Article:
All sexual and domestic abuse allegations against Metropolitan Police officers over the last ten years will be reviewed in the light of Sarah Everard‘s murder.
Dame Cressida Dick, commissioner for the force, announced on Friday that an investigation is being launched into all current cases of sexual misconduct or domestic abuse allegations against London‘s police officers.
Dame Cressida, 60, also revealed similar allegations that have been made against both officers and workers at the force over the last ten years will be reviewed.
Officers from the force’s Directorate of Professional Standards will analyse each of the cases internally and will undertake a check of the vetting history of the staff involved in the claims.
The under-fire commissioner, who is resisting calls to resign, said: ‘We’ll be reviewing them [the allegations] to make sure that the victim has been properly supported, and that the investigation is suitably thorough.
Dame Cressida Dick, commissioner for the force, announced on Friday that an investigation is being launched into all current cases of sexual misconduct or domestic abuse allegations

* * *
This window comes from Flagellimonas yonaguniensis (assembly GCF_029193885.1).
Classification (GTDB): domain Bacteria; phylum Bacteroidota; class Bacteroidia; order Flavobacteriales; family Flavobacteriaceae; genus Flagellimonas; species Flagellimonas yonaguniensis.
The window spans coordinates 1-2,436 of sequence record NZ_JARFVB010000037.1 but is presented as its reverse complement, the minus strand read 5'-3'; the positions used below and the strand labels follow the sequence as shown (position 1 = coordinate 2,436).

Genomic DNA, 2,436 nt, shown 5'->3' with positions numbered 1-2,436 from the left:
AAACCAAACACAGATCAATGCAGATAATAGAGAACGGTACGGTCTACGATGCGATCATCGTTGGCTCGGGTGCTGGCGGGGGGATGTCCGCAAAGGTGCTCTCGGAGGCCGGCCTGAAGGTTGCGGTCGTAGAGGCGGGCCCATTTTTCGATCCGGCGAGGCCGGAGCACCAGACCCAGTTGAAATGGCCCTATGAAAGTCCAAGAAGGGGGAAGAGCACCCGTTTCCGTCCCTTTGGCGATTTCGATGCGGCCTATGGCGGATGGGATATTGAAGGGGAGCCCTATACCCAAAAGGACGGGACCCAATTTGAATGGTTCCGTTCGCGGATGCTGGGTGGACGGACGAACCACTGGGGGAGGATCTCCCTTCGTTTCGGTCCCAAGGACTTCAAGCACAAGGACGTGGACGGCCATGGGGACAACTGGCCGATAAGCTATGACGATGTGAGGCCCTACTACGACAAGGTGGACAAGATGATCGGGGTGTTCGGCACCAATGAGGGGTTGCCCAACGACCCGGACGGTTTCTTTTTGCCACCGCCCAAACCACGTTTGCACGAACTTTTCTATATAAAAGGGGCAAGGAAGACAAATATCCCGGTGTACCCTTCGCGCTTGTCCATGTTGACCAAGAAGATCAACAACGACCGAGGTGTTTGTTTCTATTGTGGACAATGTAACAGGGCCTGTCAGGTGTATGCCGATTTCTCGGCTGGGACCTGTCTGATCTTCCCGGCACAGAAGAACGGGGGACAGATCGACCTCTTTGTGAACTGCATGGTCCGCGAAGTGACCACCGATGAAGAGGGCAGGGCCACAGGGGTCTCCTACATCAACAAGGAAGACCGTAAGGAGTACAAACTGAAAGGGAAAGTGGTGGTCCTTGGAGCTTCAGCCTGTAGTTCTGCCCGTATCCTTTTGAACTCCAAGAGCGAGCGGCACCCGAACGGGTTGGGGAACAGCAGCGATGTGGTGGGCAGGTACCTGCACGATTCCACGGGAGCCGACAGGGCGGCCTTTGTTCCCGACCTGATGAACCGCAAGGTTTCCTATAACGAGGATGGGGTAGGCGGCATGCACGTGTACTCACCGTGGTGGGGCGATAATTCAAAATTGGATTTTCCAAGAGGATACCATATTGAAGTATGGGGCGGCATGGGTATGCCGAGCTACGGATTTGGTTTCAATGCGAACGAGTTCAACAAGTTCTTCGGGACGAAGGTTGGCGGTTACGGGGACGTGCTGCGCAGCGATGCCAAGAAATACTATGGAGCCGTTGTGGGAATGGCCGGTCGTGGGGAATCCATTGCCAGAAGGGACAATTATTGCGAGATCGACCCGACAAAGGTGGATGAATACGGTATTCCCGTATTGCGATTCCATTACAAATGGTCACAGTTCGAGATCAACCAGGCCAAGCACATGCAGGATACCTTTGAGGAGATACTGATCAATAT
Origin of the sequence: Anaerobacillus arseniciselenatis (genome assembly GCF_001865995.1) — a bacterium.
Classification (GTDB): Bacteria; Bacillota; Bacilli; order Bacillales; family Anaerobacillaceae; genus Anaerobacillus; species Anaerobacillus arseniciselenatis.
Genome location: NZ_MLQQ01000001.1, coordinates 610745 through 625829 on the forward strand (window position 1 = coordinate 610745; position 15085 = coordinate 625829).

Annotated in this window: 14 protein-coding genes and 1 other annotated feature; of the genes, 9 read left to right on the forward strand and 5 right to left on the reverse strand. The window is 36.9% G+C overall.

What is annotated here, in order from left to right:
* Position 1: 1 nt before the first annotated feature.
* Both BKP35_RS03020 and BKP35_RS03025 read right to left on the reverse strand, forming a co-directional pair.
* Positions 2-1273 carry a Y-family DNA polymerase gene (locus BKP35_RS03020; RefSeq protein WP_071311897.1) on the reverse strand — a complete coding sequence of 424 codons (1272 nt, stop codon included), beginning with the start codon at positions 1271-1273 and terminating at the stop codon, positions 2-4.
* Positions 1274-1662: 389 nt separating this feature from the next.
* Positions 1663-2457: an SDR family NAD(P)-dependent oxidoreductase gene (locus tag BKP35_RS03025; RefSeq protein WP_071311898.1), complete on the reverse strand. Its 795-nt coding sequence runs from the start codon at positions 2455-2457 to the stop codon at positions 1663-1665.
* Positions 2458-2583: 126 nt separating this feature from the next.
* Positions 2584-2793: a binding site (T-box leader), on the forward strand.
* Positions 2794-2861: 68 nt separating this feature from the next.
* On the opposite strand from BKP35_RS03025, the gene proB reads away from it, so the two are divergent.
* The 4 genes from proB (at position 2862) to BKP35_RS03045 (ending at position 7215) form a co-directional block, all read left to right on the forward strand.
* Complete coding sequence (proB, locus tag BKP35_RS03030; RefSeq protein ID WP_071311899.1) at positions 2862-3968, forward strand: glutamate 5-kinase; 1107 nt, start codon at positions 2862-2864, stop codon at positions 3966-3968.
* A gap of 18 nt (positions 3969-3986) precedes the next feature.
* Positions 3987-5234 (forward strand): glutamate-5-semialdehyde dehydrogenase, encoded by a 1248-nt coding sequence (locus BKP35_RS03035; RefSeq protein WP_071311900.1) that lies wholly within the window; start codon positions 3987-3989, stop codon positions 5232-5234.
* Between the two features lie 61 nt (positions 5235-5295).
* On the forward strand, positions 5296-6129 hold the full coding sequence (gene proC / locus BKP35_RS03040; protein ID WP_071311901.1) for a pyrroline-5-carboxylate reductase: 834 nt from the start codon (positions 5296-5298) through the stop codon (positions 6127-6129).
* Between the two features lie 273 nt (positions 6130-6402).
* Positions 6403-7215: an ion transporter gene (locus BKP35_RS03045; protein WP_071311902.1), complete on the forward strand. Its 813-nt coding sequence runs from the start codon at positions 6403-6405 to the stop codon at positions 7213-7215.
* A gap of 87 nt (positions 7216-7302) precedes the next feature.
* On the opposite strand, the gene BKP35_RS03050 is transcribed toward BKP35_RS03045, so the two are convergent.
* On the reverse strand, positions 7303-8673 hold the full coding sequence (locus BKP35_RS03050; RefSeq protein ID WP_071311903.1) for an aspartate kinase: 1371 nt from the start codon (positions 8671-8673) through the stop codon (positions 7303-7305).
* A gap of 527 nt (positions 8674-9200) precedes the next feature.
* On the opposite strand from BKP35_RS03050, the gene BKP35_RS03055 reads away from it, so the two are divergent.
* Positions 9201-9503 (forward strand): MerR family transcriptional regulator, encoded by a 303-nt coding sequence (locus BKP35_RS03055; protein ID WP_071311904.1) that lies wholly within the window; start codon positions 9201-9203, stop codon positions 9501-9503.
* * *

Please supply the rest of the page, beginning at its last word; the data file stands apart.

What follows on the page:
Dame Cressida, 60, also revealed similar allegations that have been made against both officers and workers at the force over the last ten years will be reviewed
‘We’ll also be going back to look at some of those [historic] investigations just to make sure that the processes that should have taken place have taken place and that we are taking the right management action after the case is closed.’
The force said in a statement the examination, which has been launched in addition to an independent review into the Met’s culture by Baroness Casey of Blackstock, was being held in the aftermath Ms Everard’s murder.
The Met has faced a wave of criticism over missed opportunities to expose killer cop Wayne Couzens as a sexual predator before he went on to rape and murder Sarah Everard.
Couzens used his police issue handcuffs and warrant card to stage a fake arrest on the marketing executive, 33, before taking her away in his car.
In the wake of his life sentence for murder, it was revealed more than half of Met officers found guilty of sexual misconduct over a four-year period to 2020 kept their jobs, a total of 43 officers out of 83 or 52 per cent.